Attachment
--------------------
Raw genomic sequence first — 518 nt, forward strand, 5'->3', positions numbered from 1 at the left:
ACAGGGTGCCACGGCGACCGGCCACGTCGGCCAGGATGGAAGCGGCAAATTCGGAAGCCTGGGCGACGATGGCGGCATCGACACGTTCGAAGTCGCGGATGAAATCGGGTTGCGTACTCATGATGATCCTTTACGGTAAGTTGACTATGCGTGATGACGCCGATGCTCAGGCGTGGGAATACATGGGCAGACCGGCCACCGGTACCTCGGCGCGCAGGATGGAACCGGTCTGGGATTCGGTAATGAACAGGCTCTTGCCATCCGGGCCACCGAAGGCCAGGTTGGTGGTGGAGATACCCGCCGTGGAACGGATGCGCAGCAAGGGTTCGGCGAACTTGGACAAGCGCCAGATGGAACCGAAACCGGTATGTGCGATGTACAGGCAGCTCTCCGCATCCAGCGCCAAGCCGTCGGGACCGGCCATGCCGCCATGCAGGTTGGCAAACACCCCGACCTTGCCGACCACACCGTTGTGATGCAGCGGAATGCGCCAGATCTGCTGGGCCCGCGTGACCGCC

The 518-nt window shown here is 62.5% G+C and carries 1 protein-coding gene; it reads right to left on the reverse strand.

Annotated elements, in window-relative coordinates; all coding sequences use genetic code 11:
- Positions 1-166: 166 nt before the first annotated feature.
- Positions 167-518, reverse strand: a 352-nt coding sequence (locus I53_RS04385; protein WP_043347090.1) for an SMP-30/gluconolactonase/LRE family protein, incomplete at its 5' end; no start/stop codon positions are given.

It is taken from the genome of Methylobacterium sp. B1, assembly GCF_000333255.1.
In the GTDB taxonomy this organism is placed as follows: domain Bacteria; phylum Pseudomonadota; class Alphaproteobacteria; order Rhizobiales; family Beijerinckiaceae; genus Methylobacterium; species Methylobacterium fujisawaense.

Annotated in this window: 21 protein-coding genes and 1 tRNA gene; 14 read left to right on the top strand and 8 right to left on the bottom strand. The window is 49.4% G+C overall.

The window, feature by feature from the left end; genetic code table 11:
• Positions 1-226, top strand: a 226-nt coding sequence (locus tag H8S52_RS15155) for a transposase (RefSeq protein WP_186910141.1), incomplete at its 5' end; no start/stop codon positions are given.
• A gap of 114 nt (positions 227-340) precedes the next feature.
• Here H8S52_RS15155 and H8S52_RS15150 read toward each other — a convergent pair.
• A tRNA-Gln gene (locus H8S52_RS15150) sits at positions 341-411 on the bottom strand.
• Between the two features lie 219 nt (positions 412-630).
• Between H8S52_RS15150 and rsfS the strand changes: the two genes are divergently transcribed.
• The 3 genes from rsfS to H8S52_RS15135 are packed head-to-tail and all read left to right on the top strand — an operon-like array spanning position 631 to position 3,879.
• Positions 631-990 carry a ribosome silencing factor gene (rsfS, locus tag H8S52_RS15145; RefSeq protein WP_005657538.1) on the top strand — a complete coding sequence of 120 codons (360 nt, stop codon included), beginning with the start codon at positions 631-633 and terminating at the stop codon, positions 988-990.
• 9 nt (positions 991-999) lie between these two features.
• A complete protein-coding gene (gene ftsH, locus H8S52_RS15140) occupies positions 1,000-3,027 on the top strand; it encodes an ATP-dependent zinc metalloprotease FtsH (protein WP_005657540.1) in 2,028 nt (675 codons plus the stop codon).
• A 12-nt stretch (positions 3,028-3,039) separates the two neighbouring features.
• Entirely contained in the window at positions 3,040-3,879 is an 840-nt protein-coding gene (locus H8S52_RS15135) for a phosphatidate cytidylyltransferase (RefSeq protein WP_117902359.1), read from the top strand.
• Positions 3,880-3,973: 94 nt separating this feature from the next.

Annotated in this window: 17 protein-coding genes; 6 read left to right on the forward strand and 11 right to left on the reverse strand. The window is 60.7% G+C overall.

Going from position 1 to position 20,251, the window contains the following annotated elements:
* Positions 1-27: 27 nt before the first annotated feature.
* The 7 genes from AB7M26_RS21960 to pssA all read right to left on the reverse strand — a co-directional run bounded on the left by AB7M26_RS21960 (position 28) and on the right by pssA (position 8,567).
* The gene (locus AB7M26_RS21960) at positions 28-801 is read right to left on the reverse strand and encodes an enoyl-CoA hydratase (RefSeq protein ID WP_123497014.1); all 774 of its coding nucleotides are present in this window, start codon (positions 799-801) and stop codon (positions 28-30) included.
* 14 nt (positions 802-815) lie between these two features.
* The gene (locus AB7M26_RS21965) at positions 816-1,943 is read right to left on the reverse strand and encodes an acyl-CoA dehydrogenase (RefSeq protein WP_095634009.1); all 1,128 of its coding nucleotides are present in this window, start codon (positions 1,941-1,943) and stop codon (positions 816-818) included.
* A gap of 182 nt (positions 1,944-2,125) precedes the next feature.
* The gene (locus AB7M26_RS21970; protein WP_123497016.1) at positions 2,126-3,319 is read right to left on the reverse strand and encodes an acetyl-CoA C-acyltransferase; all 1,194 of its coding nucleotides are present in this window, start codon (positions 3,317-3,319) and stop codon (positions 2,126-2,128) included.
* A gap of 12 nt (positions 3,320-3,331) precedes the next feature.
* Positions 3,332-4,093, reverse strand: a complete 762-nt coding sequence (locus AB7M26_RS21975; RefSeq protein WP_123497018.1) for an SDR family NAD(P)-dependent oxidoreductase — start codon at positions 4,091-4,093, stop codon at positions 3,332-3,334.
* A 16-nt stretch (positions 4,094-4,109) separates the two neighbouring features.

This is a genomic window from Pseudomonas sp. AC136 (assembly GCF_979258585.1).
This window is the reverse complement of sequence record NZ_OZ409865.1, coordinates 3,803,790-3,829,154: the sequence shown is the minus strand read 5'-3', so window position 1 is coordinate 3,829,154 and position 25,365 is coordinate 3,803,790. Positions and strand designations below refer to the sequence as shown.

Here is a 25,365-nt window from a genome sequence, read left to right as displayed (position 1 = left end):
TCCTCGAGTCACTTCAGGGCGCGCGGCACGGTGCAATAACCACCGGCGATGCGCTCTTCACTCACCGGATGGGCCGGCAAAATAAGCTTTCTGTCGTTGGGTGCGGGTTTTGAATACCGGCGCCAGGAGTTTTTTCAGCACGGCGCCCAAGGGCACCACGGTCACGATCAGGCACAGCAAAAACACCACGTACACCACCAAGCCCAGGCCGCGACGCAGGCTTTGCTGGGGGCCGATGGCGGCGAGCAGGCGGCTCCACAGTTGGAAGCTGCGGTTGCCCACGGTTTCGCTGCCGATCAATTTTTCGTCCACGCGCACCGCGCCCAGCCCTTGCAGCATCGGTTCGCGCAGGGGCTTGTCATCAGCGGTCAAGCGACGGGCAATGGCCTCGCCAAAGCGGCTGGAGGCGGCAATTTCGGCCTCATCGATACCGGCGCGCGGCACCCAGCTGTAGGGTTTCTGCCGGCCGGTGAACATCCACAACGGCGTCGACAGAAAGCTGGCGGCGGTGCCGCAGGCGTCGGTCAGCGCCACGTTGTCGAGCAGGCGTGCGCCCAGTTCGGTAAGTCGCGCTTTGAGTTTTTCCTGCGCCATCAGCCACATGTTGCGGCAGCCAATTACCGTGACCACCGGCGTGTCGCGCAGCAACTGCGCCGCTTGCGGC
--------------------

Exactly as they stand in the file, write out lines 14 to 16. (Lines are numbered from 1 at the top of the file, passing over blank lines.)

• A tRNA-Gln gene (locus H8S52_RS15150) sits at positions 341-411 on the bottom strand.
• Between the two features lie 219 nt (positions 412-630).
• Between H8S52_RS15150 and rsfS the strand changes: the two genes are divergently transcribed.